There has been lots of talk about over-the-top (OTT) programming coming to all of those wanting to cut the cord or never having ever attached the cord. This is a good article by David Carr of NYTimes talking about recent moves by CBS and HBO.
The tricky part has always been, and will continue to be for most content providers, how to separate from the bundle while maintaining income. Those programmers with great brands, both the umbrella brand and content brands, can make this leap and get people to pay them for the programming. The vast array of smaller cable networks will have a harder time doing so. Those smaller audiences may not decide to make the separate buying decision to purchase the network or bundle of programming….the decision process is nuanced when not just buying a bundle.
And as we move towards a separation of distribution from content, we may find that the promise or hope of paying less for our TV watching habit does not really come to fruition. Of course, it will depend on what you watch and want to pay for, but for those who watch a decent amount of TV from different content owners it seems that the bill will tally to something that could match what is bought today in the bundle. CBS is charging $6 for day after broadcast shows and back catalog shows, but this will not get you sports and you have to be in a market where CBS owns the local affiliate TV station (http://en.wikipedia.org/wiki/CBS_Television_Stations).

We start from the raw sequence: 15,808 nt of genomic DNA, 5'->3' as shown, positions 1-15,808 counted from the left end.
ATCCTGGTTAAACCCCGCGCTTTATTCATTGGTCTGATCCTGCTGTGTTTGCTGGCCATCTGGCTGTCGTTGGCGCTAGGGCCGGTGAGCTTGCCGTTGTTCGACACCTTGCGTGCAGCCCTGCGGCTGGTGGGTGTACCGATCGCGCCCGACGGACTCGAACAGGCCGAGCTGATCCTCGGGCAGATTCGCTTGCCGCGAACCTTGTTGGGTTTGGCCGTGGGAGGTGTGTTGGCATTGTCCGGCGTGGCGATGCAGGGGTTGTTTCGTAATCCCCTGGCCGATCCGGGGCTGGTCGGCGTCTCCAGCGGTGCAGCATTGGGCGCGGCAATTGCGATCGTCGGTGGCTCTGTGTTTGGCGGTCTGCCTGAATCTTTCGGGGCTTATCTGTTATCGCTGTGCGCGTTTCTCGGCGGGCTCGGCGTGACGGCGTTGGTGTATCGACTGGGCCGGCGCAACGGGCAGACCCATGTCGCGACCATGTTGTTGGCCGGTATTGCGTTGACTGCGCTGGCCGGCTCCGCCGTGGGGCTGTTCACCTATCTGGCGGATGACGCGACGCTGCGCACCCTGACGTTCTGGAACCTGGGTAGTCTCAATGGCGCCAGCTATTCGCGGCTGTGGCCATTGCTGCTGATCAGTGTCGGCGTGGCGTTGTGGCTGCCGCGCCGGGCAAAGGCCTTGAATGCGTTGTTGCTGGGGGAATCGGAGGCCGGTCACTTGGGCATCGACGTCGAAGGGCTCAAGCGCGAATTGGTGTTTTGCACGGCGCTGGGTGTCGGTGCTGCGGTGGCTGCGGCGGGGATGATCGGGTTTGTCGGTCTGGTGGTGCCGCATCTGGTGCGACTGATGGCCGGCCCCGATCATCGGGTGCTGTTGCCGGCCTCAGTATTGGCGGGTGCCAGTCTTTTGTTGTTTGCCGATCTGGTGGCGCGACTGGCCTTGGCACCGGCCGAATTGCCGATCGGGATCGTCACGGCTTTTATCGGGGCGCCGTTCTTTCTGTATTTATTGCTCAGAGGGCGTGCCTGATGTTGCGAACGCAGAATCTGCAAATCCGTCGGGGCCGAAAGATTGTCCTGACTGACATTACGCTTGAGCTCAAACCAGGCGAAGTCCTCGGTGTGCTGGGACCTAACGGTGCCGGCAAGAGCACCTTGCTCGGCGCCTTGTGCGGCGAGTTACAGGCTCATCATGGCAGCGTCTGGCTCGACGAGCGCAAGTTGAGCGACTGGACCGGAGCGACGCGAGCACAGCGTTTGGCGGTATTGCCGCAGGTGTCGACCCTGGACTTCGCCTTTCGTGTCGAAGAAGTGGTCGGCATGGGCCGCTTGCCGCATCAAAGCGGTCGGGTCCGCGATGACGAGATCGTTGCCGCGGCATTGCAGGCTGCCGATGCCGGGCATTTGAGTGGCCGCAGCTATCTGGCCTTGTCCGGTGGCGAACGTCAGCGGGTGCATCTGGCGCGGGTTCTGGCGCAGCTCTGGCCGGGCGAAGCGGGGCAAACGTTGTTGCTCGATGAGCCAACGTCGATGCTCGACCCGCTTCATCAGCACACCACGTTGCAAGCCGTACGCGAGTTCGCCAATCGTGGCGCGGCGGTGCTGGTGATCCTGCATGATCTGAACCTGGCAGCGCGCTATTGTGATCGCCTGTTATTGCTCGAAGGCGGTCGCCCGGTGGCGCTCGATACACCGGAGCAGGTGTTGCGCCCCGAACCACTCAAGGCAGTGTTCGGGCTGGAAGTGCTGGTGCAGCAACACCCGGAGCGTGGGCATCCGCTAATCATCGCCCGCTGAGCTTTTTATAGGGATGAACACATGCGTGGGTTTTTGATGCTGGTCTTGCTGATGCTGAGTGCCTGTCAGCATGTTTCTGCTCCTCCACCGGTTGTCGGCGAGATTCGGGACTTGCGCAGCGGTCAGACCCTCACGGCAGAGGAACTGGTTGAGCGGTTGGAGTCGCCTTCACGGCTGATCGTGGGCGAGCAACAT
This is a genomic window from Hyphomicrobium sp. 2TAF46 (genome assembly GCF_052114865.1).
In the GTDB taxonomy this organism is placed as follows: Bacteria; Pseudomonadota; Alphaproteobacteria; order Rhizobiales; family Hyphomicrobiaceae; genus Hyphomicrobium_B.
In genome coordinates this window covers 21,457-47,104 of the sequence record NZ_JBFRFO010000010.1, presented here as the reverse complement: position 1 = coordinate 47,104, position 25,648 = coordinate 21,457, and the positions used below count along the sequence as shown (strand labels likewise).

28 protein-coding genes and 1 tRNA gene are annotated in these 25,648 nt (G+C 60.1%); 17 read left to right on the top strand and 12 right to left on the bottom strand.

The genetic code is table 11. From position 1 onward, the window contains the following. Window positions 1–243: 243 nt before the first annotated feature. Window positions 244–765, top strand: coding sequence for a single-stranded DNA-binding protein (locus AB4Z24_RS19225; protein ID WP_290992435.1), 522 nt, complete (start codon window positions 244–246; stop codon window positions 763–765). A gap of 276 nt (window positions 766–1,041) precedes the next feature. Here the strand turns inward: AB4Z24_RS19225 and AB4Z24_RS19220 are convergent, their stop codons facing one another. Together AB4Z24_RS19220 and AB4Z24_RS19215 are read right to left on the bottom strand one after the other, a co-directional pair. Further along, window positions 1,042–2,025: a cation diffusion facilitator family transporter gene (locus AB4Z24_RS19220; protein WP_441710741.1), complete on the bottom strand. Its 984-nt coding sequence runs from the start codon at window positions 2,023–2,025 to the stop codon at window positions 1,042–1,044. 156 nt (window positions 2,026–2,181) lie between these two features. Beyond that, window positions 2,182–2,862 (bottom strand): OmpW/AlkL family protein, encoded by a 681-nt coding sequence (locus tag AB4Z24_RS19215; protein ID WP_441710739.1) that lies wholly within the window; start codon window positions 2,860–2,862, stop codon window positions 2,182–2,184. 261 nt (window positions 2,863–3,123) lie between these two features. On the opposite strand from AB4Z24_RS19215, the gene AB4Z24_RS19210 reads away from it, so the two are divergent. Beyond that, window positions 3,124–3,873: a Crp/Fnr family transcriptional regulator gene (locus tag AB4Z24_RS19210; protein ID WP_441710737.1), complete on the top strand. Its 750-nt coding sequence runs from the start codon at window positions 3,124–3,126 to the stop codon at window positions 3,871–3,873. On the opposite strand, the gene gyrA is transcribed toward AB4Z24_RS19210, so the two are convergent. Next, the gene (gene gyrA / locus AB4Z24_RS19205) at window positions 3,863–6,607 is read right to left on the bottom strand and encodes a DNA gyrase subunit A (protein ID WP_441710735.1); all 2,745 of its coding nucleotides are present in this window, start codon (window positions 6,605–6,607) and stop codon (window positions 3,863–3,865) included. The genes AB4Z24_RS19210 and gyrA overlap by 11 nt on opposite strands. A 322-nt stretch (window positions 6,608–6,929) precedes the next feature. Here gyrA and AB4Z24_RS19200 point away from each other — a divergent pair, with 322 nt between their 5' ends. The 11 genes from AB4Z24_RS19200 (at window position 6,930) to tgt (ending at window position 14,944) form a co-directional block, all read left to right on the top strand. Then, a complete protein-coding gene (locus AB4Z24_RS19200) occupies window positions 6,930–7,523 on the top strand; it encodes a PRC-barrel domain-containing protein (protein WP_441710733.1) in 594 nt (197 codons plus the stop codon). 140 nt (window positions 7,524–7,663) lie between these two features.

So what if you watch CBS and NBC (picking two of four major networks), HBO, Showtime, some bundle from Time Warner (TNT, etc), and bundle from Scripps (Food Network), ESPN and then get three sports such as MLB, NFL, NBA. What would this cost as compared to your current bundle? Has to get to say $80 per month equivalent, assuming that the broadcast networks, Time Warner and Scripps are $6 each; HBO and Showtime are $8 each; sports are $10 each (league ones are not every month, but $120/season seems about right on average, so just making this monthly for the calculation). And then you pay for your high speed internet on top of that, which the cheapest stand-alone service from Comcast is 25 Mbps down speed and costs $40/month (and you can pay more for faster speeds). So $120 per month….that is more than the average American spends on a bundle today. So, this will be the dilemma. And I still think that unbundling is good for consumers as more competition and choice will lead to people finding deals and paying for just what they want. But I don’t think that it will really lower your monthly bill if you are watching programming from multiple sources….we’ll see, I will keep my fingers crossed.